Pig – Polack – Disgusting – Vulgar – Greasy, I heard Blanche shout out. She’s never been one to hold her tongue our Blanche. But I still love her. It’s been hard having her here, there’s been tension in the house, tension so thick you could slice it with a knife. A certain sort of awkwardness in the air. She had to go…didn’t she? She couldn’t have stayed…could she?. There was no choice, Blanche had to go, this was the one way I could save her, this is the one way I could control her. Thank goodness for my Stanley, always my shoulder to cry on. I know he was 100% behind me all the way. We all knew from the minute she arrived from Belle-Reve that we would sooner or later have to say goodbye.
Of she went. Like a pig to the slaughter. Running wild. Desperate. Lonely. Oh dear, I hope she wasn’t lonely. She did always depend on the kindness of strangers. I do hope those strangers we’re kind. There it is, do you hear it? Peace, silence, until…‘Stella!’… Back to reality. My darling husband… always my shoulder to cry on.
A Streetcar Named Desire
From the beginning of the play, Stella is torn between the two most important people in her life. She is under immense pressure as she battles to support her sister and please her husband simultaneously. Blanche and Stanley conflict with each other and therefore make things unbearable for Stella.
In scene 8 Stanley and Blanche undergo an argument at the dinner party. Stanly seems to be irritated easily by Blanche, which anchors the reason for their inability to get on well together. He shows aggression as he loses all calmness and shouts ‘Quiet in there!’ From this we can see his short temper with Stella’s sister. Although Stella tries her best to ‘laugh feebly’ when needed to, in order to cover up for Stanley’s behavior, which is just another method of protecting and defending Stanley. She is worried to upset Blanche, and therefore pretends that everything is fine to avoid hurting her feelings. In this scene, Stella favors Blanche over Stanley. It is apparent that she see’s Stanley as strong enough to hold himself. She makes remarks such as ‘Mr. Kowalski is to busy making a pig of himself’. This is said to reassure Blanche that she should pay no attention to Stanley. She is simply upset by the way he has treated her. This signifies her love for her sister, and also her acknowledgement of her fragile state. This idea was explored through my monologue as I wrote that Stella has a ‘longing that Blanche will grow strong, like her Stanley’. This paints the idea that Stella see’s Stanley as powerful and more then capable to take this verbal abuse. She doesn’t feel as if she needs to tip toe around him which reinforces his strength.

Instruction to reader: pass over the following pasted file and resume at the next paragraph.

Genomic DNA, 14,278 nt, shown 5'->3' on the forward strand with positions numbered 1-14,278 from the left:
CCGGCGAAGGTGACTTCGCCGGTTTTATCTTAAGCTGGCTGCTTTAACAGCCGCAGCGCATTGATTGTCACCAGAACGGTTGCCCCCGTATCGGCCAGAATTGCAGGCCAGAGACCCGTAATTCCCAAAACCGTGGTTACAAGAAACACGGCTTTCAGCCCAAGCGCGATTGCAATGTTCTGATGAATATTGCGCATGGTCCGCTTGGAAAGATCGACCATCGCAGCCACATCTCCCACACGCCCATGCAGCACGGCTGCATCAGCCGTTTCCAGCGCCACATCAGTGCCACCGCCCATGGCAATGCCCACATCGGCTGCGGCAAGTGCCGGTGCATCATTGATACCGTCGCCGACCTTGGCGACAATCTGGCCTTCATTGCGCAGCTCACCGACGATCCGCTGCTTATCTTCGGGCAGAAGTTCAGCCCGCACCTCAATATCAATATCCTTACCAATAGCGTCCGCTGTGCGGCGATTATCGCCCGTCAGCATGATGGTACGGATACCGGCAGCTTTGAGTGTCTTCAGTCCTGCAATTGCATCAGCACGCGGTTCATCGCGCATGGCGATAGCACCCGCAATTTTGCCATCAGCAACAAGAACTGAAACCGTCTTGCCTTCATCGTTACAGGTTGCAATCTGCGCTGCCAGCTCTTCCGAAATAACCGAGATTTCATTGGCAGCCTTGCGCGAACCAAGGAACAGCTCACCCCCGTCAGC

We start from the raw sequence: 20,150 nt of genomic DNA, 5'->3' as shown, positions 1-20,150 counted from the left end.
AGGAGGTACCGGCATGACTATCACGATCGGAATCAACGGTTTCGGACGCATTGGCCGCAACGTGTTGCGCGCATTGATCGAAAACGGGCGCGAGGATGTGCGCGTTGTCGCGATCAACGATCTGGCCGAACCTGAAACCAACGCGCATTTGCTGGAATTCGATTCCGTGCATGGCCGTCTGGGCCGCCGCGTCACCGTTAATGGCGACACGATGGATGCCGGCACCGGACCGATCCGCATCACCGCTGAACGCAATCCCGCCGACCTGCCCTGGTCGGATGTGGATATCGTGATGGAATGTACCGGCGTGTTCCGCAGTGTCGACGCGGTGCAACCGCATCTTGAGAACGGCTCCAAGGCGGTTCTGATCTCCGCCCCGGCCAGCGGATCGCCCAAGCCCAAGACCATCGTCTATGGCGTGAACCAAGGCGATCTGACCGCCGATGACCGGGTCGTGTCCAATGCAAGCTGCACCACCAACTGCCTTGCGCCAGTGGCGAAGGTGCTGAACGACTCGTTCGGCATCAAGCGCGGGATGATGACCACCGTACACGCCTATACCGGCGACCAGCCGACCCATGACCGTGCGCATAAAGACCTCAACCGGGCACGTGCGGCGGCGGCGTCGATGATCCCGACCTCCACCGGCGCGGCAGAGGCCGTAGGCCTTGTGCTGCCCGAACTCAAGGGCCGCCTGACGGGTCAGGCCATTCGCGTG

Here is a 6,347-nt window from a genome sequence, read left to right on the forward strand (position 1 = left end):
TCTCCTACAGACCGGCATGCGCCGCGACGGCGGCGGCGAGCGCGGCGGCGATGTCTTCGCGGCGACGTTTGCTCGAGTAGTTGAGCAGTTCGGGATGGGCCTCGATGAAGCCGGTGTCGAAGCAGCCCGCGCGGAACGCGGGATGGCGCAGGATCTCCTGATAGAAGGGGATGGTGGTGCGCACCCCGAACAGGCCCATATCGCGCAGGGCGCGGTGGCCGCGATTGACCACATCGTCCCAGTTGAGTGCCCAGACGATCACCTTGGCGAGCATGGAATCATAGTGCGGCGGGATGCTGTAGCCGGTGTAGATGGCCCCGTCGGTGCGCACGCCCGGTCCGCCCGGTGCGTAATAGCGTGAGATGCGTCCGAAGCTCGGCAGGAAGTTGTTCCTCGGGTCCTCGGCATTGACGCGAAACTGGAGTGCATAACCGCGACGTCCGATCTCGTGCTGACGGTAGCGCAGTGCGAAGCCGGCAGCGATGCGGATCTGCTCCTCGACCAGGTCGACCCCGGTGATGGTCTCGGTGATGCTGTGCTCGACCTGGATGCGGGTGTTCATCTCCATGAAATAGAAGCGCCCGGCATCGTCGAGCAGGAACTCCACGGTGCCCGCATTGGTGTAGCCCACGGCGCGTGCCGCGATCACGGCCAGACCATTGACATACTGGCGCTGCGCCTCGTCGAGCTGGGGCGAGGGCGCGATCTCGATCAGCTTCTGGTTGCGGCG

We see a change in both characters as the play progresses. Stanley is introduced as the hegemonic male within the play. This person doesn’t alter; and it is this that attracts Stella towards him. He is a man who would offer her the world. Family, love, shelter, everything she has ever wanted. I also attempted to explore this idea as I used Stanley as a symbol of her future, a way to move forward. However, this perception changes as the play continues. As we reach the climactic scene, Stanley is very quick tempered, perhaps fuelled by the alcohol he has consumed. He is then violent towards her and Blanche. This adds to Stella’s pressure of trying to prove to Blanche that she is happy with her life. Which she feels is important for her sister to know and understand. I tried to explore this connotation within my monologue as I speak of Stanley’s ‘brutal nature’ clashing with Blanche’s fragile state.
There is competition between the two characters. With Stella being the main prize. This idea is present throughout the book. When alone with Stella both Blanche and Stanley act different supporting the idea that they bring the worst out in each other. Stanley is loving and affectionate. This is evident in scene 8 when Stanley says ‘it’s gonna be alright again between you and me, the way it was’. This quote also signifies that things have changed since Blanche has been there. We understand that Stanley see’s Blanche as a problem as she is very untrustworthy. It is clear that he doesn’t like her. Stella is torn between what her husband attempts to persuade her with, and what she feels she truly knows. Stella’s character becomes increasingly unhappy, which I tried to make evident in the monologue as I described the guilt she felt for her actions towards Blanche. As the monologue progresses, I attempted to explore Stella’s mind on a deeper level, we see her confusion and constant battle of thoughts, ‘She had to go…didn’t she?’.
It was common in those times for the husband to be the head of the house hold, and the principle wage earner. It was important to be the predominant bread winner of the family. I tried to incorporate this social and historical context into the monologue to prove that the play is set, and that Blanches attempt to rebuild her life in New Orleans was doomed from the start. Stella was always going to follow Stanley’s lead; he is a strong minded man which draws Stella in. I used a slight play on words, saying ‘leg of meat’ to connote that he is the hegemonic male within the play, who Stella surrenders to.
Overall, through my monologue I attempted to explore Stella’s role in the tragic downfall of her sister. The constant rivalry between Blanche and Stanley is a key feature in her life, so I aimed to make this point key also in my monologue. It is important to realize that Stella is not a weak character; she is torn between two people, and at times may seem quieter, but in fact has her own opinion on a lot of topics, which I made clearly evident in this monologue. In terms of Blanche’s tragic downfall, I believe it was inevitable, and Stella through love, affection and also fear allowed Blanche to be taken away.